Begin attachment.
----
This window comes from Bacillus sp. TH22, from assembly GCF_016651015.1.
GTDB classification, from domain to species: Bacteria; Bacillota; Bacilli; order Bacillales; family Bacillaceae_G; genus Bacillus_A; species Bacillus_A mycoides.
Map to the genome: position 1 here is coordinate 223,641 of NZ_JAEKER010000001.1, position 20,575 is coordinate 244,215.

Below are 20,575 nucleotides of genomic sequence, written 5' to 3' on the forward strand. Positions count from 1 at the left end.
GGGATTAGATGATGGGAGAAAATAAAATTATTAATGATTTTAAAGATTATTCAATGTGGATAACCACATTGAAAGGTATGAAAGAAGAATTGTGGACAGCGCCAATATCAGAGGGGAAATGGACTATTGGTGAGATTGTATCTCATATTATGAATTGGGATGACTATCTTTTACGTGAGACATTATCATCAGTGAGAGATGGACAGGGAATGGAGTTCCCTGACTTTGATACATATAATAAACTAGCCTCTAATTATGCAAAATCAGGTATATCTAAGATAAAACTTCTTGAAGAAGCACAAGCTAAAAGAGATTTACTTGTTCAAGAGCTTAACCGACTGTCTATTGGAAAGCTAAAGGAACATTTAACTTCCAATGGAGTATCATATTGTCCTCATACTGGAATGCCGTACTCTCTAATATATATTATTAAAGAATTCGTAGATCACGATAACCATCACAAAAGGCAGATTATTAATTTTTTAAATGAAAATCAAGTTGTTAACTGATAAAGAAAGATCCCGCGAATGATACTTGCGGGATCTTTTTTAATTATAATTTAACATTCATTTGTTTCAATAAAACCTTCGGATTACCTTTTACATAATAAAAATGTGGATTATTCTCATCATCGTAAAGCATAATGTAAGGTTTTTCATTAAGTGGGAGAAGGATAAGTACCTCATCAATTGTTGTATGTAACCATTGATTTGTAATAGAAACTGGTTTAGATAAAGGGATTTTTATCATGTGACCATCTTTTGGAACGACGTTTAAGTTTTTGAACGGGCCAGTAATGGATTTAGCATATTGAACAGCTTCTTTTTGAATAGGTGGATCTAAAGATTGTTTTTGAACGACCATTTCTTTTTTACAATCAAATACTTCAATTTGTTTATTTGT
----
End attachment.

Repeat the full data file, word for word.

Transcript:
This window comes from Bacillus sp. TH22, from assembly GCF_016651015.1.
GTDB classification, from domain to species: Bacteria; Bacillota; Bacilli; order Bacillales; family Bacillaceae_G; genus Bacillus_A; species Bacillus_A mycoides.
Map to the genome: position 1 here is coordinate 223,641 of NZ_JAEKER010000001.1, position 20,575 is coordinate 244,215.

Below are 20,575 nucleotides of genomic sequence, written 5' to 3' on the forward strand. Positions count from 1 at the left end.
GGGATTAGATGATGGGAGAAAATAAAATTATTAATGATTTTAAAGATTATTCAATGTGGATAACCACATTGAAAGGTATGAAAGAAGAATTGTGGACAGCGCCAATATCAGAGGGGAAATGGACTATTGGTGAGATTGTATCTCATATTATGAATTGGGATGACTATCTTTTACGTGAGACATTATCATCAGTGAGAGATGGACAGGGAATGGAGTTCCCTGACTTTGATACATATAATAAACTAGCCTCTAATTATGCAAAATCAGGTATATCTAAGATAAAACTTCTTGAAGAAGCACAAGCTAAAAGAGATTTACTTGTTCAAGAGCTTAACCGACTGTCTATTGGAAAGCTAAAGGAACATTTAACTTCCAATGGAGTATCATATTGTCCTCATACTGGAATGCCGTACTCTCTAATATATATTATTAAAGAATTCGTAGATCACGATAACCATCACAAAAGGCAGATTATTAATTTTTTAAATGAAAATCAAGTTGTTAACTGATAAAGAAAGATCCCGCGAATGATACTTGCGGGATCTTTTTTAATTATAATTTAACATTCATTTGTTTCAATAAAACCTTCGGATTACCTTTTACATAATAAAAATGTGGATTATTCTCATCATCGTAAAGCATAATGTAAGGTTTTTCATTAAGTGGGAGAAGGATAAGTACCTCATCAATTGTTGTATGTAACCATTGATTTGTAATAGAAACTGGTTTAGATAAAGGGATTTTTATCATGTGACCATCTTTTGGAACGACGTTTAAGTTTTTGAACGGGCCAGTAATGGATTTAGCATATTGAACAGCTTCTTTTTGAATAGGTGGATCTAAAGATTGTTTTTGAACGACCATTTCTTTTTTACAATCAAATACTTCAATTTGTTTATTTGT